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05/22/2009

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As a classroom teacher, finding ways to challenge students ends up being a double edge sword. While I understand the need to try and challenge students but what ends up happening a lot of the time is you get resistance from the administration and from the parents. A lot of the time, the drive to have a high GPA is higher than the drive to be challenged and actually learn.

It obviously has to start with the desire from the teachers to actually want to challenge the students. However, what also needs to exist is a basic understanding that challenging equals harder... in a good way. The harder you engage yourself in the material, the more it will actually be learned and the more it will stick. Ten years from now, my students may not remember every tiny detail from our time together but, by striving to challenge them, the big picture will stay long after the details fade.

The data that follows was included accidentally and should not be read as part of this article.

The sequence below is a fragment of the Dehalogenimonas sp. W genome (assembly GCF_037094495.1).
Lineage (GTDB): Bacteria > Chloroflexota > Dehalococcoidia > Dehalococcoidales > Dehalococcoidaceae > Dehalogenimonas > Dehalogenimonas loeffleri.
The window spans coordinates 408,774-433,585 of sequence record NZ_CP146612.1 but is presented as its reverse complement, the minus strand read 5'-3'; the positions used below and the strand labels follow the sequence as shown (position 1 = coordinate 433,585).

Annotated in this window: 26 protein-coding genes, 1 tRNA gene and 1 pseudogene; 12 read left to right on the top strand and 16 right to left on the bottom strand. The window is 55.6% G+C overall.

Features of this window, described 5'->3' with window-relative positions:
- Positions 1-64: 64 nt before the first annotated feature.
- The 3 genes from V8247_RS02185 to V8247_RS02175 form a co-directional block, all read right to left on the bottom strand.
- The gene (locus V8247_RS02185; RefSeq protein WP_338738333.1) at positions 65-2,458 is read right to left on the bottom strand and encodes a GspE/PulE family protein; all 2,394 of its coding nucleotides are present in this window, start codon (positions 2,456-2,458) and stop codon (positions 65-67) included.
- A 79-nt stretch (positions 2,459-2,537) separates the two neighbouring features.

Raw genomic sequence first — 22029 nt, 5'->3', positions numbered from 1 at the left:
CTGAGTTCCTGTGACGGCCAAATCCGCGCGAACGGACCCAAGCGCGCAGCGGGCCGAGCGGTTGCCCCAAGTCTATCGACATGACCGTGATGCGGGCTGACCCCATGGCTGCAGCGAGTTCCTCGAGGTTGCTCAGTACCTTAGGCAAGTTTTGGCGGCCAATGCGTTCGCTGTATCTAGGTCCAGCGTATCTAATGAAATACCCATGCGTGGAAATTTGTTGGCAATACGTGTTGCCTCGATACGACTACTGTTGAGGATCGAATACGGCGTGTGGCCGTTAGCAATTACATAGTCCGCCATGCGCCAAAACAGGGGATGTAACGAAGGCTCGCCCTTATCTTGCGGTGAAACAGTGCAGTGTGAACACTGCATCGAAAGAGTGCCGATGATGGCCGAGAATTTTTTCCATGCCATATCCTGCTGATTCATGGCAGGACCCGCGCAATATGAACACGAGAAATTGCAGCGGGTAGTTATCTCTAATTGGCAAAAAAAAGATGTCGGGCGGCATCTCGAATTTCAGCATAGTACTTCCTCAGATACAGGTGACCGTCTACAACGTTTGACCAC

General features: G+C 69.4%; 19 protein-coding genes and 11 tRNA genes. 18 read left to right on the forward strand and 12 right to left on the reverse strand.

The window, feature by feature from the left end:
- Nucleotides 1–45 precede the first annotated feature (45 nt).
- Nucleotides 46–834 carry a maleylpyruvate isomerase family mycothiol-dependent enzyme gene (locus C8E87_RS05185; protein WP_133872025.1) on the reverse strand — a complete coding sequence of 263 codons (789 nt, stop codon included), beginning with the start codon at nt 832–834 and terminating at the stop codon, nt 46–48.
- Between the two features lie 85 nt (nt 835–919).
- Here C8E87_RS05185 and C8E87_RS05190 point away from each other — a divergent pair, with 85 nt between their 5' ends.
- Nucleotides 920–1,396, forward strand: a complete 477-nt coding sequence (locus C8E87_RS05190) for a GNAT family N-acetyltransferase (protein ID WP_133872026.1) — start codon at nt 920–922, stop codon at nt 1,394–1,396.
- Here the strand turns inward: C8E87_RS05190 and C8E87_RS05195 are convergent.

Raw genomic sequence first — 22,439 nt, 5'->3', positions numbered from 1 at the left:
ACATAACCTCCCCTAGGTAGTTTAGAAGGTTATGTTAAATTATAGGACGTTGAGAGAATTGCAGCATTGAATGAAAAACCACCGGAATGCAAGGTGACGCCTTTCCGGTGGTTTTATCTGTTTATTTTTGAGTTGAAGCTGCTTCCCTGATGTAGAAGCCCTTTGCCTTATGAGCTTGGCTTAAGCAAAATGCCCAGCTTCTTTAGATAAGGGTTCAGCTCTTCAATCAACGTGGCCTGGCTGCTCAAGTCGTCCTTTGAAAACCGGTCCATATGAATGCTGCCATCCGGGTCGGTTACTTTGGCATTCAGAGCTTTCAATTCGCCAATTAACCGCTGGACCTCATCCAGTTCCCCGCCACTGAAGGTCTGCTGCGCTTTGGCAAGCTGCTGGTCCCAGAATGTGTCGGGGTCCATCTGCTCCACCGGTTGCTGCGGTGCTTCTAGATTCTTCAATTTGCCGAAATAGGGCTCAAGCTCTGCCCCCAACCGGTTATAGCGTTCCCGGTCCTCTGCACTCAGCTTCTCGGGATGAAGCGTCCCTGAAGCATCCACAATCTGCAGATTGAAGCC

I'm not exactly sure what the cure is for this country wide but it really starts with the teachers. We have to realize that we are not doing them any favors by printing useless dipolomas. The college dropout rate is so high due to lack of preparation on our level.

Thankfully my administration has by and large allowed me to raise the bar and keep it raised. I have a high failure rate at the beginning of the semester that I attribute mostly to lack of preparation from the teachers they have had before. But what I've noticed is extraordinary. By the time the semester comes to a close, my total failure percentage becomes extremely low. As long as I keep the expectations high, they eventually rise up when they realize I refuse to come down.

I can live with that.

There is always a danger of expecting too much from students and having them give up.

As educators, we should take time to discover what motivates our students in order to increase school attendance with a higher graduation rate. Furthermore,the teaching strategies should raise the bar using Bloom's taxonomy. Using the two lowest instructional levels does not create higher-order thinking that challenges our students to prepare them for post secondary education and real world experiences.

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